The Reserve Bank of Australia at its December meeting decided to leave the official cash rate unchanged at 6.75 per cent, but has announced three changes in policy that may reflect discussions between its governor and new Labor treasurer Wayne Swan.
The first two of the changes remove the veil of secrecy that the bank has previously been criticized for.
In the first, the bank has said that it will release comment on the reasons for its decision as it announces the decision.
The first such statement accompanied the December decision, and says that, while the board is concerned about inflation in the first half of 2008, it believes that a number of factors will help to contain private demand over the next couple of months.
Principally amongst those factors it identifies increased borrowing costs, both as a result of its own actions and market-driven increases in funding costs for intermediaries. It identifies this latter as likely to continue for at least the immediate future.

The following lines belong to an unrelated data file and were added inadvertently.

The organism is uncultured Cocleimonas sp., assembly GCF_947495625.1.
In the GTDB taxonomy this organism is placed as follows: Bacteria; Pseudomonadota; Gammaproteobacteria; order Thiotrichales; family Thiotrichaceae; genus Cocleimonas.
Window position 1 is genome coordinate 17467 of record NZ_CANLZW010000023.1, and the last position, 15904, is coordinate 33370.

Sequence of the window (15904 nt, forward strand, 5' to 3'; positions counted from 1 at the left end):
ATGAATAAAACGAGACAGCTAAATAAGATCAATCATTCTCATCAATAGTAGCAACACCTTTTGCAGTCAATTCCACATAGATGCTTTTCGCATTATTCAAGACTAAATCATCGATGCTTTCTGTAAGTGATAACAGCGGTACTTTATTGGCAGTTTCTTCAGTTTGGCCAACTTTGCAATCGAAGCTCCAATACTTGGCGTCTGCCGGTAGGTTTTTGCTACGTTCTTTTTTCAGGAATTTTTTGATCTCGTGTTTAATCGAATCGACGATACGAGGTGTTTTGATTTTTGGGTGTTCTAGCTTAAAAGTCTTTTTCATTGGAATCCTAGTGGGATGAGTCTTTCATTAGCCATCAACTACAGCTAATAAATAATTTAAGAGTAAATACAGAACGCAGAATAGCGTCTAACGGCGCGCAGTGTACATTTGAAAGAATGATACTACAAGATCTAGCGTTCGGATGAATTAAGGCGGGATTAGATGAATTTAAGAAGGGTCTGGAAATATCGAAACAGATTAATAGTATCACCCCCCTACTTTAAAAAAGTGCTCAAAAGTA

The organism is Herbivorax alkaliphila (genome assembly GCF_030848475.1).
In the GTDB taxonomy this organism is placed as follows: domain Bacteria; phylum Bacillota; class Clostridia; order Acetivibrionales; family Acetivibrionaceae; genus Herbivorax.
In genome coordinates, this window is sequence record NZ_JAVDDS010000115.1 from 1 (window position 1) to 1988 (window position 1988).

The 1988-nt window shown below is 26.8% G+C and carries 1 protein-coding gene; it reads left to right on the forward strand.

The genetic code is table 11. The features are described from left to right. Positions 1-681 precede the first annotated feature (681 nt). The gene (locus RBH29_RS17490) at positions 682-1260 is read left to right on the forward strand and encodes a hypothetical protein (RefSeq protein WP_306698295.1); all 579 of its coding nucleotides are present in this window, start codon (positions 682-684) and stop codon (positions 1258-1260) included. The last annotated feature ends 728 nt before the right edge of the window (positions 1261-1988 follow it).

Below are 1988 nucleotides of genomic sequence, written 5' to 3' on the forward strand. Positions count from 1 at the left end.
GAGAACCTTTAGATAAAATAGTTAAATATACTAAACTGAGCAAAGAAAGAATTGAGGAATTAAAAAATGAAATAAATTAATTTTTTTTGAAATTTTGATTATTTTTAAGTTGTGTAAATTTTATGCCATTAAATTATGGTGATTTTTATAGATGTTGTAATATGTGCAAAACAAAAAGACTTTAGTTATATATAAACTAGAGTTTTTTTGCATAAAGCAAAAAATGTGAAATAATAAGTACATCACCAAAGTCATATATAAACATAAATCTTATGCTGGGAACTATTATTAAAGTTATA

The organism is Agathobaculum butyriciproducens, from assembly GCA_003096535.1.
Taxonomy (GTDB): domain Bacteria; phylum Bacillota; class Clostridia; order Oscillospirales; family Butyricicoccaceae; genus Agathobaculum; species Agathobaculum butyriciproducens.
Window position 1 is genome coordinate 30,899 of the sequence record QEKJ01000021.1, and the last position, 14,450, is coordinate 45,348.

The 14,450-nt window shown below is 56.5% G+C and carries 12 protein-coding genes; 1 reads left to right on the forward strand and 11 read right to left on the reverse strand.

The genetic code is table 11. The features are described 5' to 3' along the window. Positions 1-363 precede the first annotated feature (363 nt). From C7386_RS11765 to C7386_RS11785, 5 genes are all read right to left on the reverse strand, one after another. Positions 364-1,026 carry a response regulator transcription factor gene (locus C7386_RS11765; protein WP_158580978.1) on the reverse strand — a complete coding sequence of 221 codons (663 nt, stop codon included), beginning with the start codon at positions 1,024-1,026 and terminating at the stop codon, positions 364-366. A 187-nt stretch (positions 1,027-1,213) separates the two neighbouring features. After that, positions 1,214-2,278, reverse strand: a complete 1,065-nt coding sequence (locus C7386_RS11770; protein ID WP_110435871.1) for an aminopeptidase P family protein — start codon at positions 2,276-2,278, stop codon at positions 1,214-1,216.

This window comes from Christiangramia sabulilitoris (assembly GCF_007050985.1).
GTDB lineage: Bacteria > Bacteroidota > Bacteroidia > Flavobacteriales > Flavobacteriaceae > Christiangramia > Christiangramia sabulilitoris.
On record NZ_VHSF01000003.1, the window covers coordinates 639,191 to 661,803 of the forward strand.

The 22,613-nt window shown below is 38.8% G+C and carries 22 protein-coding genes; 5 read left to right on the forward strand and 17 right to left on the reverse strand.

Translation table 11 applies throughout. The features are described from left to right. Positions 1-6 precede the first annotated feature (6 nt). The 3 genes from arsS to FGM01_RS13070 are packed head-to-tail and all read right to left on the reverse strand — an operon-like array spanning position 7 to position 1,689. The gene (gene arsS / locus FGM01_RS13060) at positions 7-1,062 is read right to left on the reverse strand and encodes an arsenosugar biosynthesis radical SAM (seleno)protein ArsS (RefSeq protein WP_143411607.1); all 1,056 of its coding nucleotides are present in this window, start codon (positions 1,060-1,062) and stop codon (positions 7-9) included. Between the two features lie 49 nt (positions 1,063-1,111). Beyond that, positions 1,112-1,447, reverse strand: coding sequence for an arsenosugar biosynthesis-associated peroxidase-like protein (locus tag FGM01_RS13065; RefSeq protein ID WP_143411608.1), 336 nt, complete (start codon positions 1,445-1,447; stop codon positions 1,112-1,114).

Second, the bank will now release the minutes of its monthly board monetary policy meetings, two weeks after the meeting. This brings it into line with central banks in just about very other developed economy.
And the third change is one of timing. Instead of announcing its rate decision at 9.30am the day after the meeting and it taking effect immediately, the decision will be announced at 2.30pm on the day of the meeting, and come into effect the following morning.
This change will take effect from the board’s February meeting (it does not normally meet in January).
This article is tagged with the following keywords. Find out more about MyNBR Tags
- Housing stats show just about everything's getting worse
- Sir Bob Jones: Why the newspaper industry is deservedly dying
- Adobe, Microsoft, Google signal price rises from Oct 1 as GST net thrown wider (thanks, Spark)
- Brash, Wall clash over Hobson's Pledge campaign
- Sri Lanka: PM's visit signals it's open for business
Most listened to
- Week in Review: a wrap of NBR Radio's top stories, interviews and analysis
- Matthew Hooton: Little leaves centre wide open for Peters and Greens
- ASB's Kim Mundy and Realestate.co.nz's Vanessa Taylor on the latest housing statistics
- Rob Hosking: Winston’s hour is coming
- Hunter's Corner: High stakes for both sides of Warminger case